Skip to Content

Next Up in Driverless Vehicles: Autonomous Excavators

October 19, 2017

Robotic earth movers are starting to break ground.

A startup called Built Robotics, founded by an ex-Google engineer and currently backed by $15 million of venture capital, has announced that it’s currently building a robotic tractor that digs and moves earth. Wired explains that the vehicle uses special heavy-duty, vibration-proof lidar sensors and GPS to help it navigate construction yards. A stack of computers in a roof-mounted box allow it to make sense of what it sees, so that it can dig up a site according to a set of coordinates from building plans.

Built Robotics is not alone in blending autonomy and heavy equipment. Elsewhere, Cyngn—the company formerly known as Cyanogen, which used to make ultra-nerdy alternative Android operating systems for smartphones—is also rumored to be trying its hand at automating vehicles. According to Recode, the firm, which is still in stealth mode, may also be developing the technology required to make self-driving construction equipment.

And some mining companies are already rolling out driverless trucks in quarries. Those made by the Japanese firm Komatsu, for example, find their way around using precision GPS and look out for obstacles using radar and laser sensors.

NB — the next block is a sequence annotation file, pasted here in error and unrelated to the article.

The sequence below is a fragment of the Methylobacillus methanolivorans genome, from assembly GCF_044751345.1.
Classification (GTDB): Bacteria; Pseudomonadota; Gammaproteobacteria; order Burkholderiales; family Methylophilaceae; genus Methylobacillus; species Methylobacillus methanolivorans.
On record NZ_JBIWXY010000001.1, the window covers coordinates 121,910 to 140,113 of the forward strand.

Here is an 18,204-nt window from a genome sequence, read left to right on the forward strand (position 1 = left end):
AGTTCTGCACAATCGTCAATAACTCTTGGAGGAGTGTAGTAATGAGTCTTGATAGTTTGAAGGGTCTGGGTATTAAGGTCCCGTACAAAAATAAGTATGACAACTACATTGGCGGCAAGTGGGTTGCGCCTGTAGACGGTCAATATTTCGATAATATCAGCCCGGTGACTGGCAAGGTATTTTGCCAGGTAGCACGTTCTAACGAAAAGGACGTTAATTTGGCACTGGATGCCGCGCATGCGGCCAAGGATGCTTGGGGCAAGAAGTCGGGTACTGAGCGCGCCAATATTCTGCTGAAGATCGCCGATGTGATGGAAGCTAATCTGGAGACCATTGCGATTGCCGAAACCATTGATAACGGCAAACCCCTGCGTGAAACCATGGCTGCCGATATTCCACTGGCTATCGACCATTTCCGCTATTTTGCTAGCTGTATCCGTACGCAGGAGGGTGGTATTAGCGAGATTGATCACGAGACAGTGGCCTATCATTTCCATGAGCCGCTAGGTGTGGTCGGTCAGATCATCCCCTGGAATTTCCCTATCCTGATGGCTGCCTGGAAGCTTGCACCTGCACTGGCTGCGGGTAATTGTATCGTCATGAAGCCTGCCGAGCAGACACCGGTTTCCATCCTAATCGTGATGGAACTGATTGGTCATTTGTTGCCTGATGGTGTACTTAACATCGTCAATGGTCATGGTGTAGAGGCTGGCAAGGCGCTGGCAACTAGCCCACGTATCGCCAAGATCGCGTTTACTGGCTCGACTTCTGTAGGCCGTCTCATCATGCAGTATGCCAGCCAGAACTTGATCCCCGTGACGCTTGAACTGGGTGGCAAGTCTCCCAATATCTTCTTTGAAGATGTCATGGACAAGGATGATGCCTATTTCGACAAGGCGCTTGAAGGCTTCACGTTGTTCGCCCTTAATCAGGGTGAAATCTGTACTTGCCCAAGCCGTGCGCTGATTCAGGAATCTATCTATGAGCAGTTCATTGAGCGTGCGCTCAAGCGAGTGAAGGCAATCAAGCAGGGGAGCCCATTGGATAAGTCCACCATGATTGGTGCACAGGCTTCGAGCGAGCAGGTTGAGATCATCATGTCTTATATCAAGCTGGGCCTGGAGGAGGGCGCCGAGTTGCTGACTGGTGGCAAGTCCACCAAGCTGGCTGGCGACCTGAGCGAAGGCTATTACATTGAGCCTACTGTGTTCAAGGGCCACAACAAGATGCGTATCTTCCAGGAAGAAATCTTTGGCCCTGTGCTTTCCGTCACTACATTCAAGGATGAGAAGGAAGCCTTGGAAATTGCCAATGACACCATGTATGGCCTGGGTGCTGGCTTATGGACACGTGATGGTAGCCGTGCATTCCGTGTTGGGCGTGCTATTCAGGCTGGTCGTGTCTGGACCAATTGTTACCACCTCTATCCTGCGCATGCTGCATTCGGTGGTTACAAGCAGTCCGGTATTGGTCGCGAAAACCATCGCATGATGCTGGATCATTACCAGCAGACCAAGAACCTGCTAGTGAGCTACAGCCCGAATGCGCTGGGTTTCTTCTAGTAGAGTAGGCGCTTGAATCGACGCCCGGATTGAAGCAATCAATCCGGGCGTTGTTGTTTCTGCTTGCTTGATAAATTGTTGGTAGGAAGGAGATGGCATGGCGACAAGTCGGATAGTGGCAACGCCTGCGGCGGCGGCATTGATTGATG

Keep Reading

Most Popular

DeepMind’s cofounder: Generative AI is just a phase. What’s next is interactive AI.

“This is a profound moment in the history of technology,” says Mustafa Suleyman.

What to know about this autumn’s covid vaccines

New variants will pose a challenge, but early signs suggest the shots will still boost antibody responses.

Human-plus-AI solutions mitigate security threats

With the right human oversight, emerging technologies like artificial intelligence can help keep business and customer data secure

Next slide, please: A brief history of the corporate presentation

From million-dollar slide shows to Steve Jobs’s introduction of the iPhone, a bit of show business never hurt plain old business.

Stay connected

Illustration by Rose Wong

Get the latest updates from
MIT Technology Review

Discover special offers, top stories, upcoming events, and more.

Thank you for submitting your email!

Explore more newsletters

It looks like something went wrong.

We’re having trouble saving your preferences. Try refreshing this page and updating them one more time. If you continue to get this message, reach out to us at with a list of newsletters you’d like to receive.